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Dentist ‘buys’ back Halloween candy to send to troops overseas

Photo by Donna Campbell/The staff of Ole Brook Pediatric Dentistry collected candy from trick-or-treaters the day after Halloween to send to troops overseas. Tossing some candy into the bucket are Charlotte Kilpatrick, 4, (left), and her brother, Elijah Kilpatrick, 8, who are surrounded by Brandi Leger, Michelle Nolan, Denise Thames and Dr. Joey Sessums, holding 3-year-old Cora Fuselier.

Photo by Donna Campbell/The staff of Ole Brook Pediatric Dentistry collected candy from trick-or-treaters the day after Halloween to send to troops overseas. Tossing some candy into the bucket are Charlotte Kilpatrick, 4, (left), and her brother, Elijah Kilpatrick, 8, who are surrounded by Brandi Leger, Michelle Nolan, Denise Thames and Dr. Joey Sessums, holding 3-year-old Cora Fuselier.

Every Halloween, a Brookhaven dentist tries to collect all the candy she can.

But Joey Sessums doesn’t have a sweet tooth. She has a sweet heart.

For the third year, Sessums and her staff at Ole Brook Pediatric Dentistry collected bag after bag of leftover Halloween candy, which the dentist ships to Operation Gratitude in California. Then they ship the goodies to troops overseas.

Sessums pays for the shipping to California for the treats herself, but it’s worth it knowing the military personnel who get it will be smiling.

“Candy makes everybody happy,” Sessums said.

Sessums and her staff bargain with their tiny patients and anyone else who wants to donate. They collect the candy the day after Halloween and in return, the trick-or-treater gets a coupon for a free Blizzard, courtesy of the Brookhaven Dairy Queen.

And for every pound donated — up to five pounds — the child gets an entry in the jar for a new bike.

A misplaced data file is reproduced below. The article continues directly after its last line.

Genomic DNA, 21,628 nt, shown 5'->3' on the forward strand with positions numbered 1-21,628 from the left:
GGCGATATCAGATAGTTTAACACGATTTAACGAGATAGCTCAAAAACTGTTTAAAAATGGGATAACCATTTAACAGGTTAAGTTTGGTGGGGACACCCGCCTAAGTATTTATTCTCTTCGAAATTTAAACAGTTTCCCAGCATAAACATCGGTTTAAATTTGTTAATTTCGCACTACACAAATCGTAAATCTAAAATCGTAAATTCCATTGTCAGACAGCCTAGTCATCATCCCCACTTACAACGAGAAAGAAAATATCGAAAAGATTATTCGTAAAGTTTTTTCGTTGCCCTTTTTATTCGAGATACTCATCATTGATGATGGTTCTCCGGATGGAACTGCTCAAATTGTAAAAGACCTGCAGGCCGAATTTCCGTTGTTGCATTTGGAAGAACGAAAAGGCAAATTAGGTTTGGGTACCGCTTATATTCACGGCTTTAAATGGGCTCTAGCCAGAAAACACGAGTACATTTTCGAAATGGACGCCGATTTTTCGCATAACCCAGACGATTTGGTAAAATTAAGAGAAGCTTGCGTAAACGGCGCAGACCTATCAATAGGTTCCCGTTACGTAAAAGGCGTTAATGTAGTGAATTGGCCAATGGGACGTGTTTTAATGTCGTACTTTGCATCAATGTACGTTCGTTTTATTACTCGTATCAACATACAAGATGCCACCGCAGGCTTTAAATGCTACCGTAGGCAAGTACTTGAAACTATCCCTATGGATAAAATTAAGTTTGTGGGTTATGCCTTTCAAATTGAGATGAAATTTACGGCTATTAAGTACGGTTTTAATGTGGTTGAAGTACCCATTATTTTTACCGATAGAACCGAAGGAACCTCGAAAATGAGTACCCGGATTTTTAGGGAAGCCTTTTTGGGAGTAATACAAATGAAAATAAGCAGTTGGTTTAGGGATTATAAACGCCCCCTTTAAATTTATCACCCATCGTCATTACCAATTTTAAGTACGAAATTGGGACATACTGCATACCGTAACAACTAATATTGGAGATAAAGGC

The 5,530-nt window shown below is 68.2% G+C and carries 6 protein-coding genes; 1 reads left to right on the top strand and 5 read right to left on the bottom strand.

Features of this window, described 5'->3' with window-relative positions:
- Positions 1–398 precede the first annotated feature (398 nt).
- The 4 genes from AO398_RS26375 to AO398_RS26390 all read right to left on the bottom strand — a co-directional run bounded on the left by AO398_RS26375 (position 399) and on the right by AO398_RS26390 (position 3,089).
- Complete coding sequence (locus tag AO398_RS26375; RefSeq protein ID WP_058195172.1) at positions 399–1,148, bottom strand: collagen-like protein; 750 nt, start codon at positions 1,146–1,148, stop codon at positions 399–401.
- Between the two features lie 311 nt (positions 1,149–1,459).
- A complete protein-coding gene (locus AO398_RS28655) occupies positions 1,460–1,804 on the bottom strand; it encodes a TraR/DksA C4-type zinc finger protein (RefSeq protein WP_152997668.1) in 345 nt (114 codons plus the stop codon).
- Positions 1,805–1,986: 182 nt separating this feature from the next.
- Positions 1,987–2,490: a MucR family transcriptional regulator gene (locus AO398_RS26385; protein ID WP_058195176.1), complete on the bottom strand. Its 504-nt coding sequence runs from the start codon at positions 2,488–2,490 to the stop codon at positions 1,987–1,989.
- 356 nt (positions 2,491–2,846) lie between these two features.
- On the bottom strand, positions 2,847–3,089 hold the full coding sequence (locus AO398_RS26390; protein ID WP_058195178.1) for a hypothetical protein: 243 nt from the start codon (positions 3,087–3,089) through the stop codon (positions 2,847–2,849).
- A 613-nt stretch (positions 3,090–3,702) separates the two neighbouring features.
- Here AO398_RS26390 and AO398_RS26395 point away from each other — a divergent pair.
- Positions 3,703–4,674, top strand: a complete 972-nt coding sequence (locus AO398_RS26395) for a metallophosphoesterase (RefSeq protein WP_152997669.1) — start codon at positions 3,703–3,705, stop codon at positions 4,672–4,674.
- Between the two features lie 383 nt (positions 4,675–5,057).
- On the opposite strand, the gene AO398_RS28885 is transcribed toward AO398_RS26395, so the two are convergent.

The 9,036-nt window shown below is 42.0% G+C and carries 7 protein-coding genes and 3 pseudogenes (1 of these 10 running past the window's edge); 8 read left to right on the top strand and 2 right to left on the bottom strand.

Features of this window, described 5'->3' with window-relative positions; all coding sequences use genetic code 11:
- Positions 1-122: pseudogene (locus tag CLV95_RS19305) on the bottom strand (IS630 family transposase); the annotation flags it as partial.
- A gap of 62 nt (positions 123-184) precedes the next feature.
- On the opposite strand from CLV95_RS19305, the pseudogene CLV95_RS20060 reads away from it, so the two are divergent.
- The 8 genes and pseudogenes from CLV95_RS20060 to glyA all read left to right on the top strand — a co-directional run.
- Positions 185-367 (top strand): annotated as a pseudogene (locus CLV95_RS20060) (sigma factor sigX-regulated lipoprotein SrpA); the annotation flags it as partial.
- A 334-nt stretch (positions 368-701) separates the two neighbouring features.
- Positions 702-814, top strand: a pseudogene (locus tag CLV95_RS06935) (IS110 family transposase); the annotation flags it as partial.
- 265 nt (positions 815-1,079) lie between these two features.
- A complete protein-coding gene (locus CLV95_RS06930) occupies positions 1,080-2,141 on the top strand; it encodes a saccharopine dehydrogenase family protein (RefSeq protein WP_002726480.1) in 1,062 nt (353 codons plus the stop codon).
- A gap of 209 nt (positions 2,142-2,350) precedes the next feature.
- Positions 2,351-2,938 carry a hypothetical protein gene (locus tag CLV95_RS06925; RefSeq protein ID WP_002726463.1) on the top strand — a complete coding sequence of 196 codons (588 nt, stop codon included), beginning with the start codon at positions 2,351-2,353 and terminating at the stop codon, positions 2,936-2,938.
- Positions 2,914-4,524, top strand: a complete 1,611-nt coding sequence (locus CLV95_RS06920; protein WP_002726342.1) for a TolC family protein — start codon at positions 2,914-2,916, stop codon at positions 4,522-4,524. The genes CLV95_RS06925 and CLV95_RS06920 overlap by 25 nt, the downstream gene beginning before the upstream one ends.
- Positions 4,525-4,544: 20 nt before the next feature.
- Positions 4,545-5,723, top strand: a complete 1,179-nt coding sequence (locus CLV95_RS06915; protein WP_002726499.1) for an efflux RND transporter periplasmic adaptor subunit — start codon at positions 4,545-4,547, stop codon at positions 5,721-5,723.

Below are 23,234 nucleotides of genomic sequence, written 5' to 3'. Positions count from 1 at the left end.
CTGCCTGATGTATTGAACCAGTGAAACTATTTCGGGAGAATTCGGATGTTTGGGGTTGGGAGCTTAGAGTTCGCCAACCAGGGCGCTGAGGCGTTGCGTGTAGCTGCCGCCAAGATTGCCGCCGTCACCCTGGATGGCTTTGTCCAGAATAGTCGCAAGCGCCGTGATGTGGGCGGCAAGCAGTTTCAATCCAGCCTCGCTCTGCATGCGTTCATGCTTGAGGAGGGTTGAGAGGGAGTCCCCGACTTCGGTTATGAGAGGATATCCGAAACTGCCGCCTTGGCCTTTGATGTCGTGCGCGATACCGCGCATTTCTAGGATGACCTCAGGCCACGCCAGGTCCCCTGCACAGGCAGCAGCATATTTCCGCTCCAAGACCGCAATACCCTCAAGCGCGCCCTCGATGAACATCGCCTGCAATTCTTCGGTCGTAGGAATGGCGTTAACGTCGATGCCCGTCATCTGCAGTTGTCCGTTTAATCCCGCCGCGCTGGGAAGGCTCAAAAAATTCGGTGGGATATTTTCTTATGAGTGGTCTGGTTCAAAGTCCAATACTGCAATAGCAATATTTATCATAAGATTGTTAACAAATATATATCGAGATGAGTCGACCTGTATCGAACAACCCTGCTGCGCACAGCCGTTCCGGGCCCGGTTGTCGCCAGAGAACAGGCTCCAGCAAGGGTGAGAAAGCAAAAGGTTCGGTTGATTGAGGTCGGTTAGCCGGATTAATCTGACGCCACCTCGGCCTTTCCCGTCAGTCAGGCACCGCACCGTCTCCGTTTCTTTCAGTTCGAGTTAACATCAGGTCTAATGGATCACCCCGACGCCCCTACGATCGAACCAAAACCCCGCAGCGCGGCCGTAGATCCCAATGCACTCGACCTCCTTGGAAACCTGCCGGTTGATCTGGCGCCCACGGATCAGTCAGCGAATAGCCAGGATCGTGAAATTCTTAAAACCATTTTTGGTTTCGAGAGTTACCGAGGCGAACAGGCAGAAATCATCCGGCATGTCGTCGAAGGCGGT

Sessums and her staff Tuesday set up a table outside after they closed the office at 3 p.m. They brought out a jar for the bike entries, a giant metal tub for the candy and the all important scale for weighing the treats.

A separate table held paper and crayons for children to draw pictures to ship with the candy.

Cora Fuselier, 3, drew some hearts and with Sessums’ help, signed her name.

Cora brought two pounds of candy to give to the troops.

“We don’t need it in the house,” said her mother, Nancy Fuselier.

She explained to her daughter why they should give the dentist their leftover candy and Cora was happy to oblige.

“We’re giving it to people who are fighting for our freedom,” she said.

Sixth-graders at West Lincoln Attendance Center sent cards and candy to the office for the troops. Sessums said the students donated about 100 pounds of candy and a manila envelope stuffed with drawings.

Sessums expected to collect at least another 100 pounds from the post-Halloween trick-or-treaters.

She said besides helping bring joy to the troops, she has an ulterior motive as a dentist. “What we’re trying to do is get the candy out of the kids’ hands,” she said.

The candy buy-back is not only good for their teeth, but it teaches them the importance of giving, she said.